LNP Media Launches The Caucus to Cover State Government

Pictured is the Pennsylvania State Capitol in Harrisburg, Pa.

When members of the Pennsylvania General Assembly returned to Harrisburg last January, a brand new print publication was waiting for them on their desks.

The first edition of The Caucus investigated why state employees who have been convicted of serious crimes, including homicide, are still collecting their pensions.

The Caucus, a weekly newspaper published by LNP Media Group, was formally launched on Jan. 3 to act as a watchdog of the state’s government through longform investigative reporting and analysis. The team of reporters include veteran journalist and bureau chief Brad Bumsted, data journalist Mike Wereschagin and investigative reporter Paula Knudsen.

“The content strategy of The Caucus really dictates the medium. We’re not trying to compete with the Capitol press corps on the daily, process-type stories,” said Tom Murse, editor of The Caucus. “We want to free up our three reporters from the daily grind and instead allow them to dig and push for the big and insightful story every week.”

The Caucus is distributed to all 253 members of the state House and Senate, the governor, row officers and other key decision makers involved with state government, including the top committee staffers. Each edition is 16 pages, though Murse said he expects the page count to grow in volume as the subscriber and advertising base increases as well. More than 425 copies of the sixth edition of the paper were delivered to lawmakers and subscribers.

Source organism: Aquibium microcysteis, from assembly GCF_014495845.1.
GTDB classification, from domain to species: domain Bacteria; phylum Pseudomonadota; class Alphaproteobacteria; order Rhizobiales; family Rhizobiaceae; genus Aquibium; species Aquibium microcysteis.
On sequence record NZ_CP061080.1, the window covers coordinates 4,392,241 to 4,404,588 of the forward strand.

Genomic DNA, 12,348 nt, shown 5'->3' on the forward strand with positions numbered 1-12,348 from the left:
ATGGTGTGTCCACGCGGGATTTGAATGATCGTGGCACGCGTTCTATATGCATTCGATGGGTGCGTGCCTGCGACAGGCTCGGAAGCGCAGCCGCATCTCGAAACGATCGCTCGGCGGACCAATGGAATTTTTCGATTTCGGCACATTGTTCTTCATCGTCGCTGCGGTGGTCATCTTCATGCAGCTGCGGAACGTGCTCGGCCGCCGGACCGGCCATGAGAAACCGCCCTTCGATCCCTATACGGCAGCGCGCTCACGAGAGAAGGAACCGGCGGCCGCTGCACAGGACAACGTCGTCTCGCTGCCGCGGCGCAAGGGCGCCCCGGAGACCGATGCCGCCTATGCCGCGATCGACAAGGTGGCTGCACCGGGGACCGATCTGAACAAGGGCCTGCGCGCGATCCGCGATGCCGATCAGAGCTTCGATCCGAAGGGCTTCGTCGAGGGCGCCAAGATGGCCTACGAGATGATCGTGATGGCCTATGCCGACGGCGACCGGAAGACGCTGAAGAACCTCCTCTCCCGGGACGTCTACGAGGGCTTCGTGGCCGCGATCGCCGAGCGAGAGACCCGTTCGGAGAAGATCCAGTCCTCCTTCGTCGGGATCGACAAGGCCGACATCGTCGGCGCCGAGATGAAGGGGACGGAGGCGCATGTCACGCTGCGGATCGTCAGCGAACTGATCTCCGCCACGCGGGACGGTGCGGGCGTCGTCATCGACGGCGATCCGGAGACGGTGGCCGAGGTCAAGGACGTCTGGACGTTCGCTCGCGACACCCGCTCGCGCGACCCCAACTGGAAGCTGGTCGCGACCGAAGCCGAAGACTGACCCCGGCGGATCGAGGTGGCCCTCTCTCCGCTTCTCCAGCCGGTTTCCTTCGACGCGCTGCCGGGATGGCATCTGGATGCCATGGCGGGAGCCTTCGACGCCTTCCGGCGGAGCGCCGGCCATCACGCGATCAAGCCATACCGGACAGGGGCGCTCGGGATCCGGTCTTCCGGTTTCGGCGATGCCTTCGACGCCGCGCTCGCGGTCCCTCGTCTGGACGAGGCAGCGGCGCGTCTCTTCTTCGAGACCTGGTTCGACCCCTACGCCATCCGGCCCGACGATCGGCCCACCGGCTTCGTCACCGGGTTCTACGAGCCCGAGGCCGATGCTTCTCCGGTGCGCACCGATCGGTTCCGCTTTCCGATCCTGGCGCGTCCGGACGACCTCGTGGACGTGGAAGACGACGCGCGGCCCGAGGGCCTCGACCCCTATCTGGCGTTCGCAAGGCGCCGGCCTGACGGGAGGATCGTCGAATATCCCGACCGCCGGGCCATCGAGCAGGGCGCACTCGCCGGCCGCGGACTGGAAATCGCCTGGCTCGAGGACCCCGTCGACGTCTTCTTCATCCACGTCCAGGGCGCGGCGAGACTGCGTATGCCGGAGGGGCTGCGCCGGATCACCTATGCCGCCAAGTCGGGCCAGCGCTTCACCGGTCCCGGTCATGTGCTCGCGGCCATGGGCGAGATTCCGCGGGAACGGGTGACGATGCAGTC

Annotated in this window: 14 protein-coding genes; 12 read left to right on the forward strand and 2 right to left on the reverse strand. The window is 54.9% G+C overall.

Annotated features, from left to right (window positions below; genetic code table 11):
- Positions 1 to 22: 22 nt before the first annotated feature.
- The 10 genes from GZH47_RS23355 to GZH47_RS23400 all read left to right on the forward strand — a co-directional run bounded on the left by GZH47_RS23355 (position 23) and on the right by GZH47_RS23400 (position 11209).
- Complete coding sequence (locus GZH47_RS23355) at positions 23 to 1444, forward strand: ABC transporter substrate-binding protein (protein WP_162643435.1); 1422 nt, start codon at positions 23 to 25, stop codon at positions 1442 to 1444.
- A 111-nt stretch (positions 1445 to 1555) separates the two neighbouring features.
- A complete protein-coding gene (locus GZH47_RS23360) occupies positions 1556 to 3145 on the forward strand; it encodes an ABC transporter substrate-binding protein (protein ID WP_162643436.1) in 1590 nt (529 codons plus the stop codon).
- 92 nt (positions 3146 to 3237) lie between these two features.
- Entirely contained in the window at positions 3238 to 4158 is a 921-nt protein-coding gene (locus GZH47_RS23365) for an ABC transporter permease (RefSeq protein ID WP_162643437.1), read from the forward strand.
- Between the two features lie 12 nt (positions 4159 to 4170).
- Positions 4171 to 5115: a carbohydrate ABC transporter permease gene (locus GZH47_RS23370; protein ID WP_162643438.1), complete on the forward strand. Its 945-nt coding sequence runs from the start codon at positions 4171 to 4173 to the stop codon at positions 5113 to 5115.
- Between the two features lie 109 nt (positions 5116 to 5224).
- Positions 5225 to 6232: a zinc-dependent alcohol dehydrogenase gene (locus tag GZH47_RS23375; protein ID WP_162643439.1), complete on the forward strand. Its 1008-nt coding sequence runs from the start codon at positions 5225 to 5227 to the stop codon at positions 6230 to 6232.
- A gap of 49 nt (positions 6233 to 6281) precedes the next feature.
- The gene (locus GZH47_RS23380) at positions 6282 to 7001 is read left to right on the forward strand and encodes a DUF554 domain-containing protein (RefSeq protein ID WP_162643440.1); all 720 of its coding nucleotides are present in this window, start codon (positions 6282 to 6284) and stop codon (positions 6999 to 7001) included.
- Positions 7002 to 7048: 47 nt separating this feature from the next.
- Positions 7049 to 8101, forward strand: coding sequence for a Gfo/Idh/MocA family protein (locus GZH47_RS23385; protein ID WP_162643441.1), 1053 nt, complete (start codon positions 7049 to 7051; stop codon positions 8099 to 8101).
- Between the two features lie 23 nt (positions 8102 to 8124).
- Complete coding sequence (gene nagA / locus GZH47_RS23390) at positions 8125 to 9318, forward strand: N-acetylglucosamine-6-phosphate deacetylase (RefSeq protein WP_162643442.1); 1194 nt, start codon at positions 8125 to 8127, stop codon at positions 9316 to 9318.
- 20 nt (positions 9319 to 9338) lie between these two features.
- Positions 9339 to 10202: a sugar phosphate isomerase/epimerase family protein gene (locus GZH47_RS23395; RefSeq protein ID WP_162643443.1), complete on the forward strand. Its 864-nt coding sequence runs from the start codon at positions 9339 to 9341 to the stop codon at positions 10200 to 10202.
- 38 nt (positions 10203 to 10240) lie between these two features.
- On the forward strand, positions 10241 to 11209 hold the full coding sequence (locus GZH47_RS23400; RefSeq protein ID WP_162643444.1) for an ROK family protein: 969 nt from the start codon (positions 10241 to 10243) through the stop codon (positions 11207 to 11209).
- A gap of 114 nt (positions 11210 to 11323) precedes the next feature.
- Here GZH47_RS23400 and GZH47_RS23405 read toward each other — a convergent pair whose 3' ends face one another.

“Our content and content distribution plan provides a vehicle for advocacy groups and special-interest groups who are looking for ways to get their message to policymakers,” Murse said.  “We’ve had some early success with those groups, but we’re certainly looking to continue to build the ad revenue.”

So far, the team has covered a wide range of overlooked issues such as how the state Supreme Court quietly adopted a rule that allowed hearsay at preliminary hearings in Pennsylvania and why state employees who have been convicted of serious crimes, including homicide, are still collecting their pensions. A focal point will be placed on transparency and how taxpayer money is being spent.

“Our team is lean and mean, and we’re going for impact,” Murse said. “We intentionally did not create a team to feed a digital audience every five minutes.”

Despite its infancy, The Caucus has already made a lasting impression on some of the most important figures in Pennsylvania.

“One lawmaker asked for a framed copy while the governor sat down with our reporters for the first issue and granted us a big chunk of time,” Murse said. “They’re reading it and talking about the issues we’re raising. We are gratified by the impact we see this is having.”

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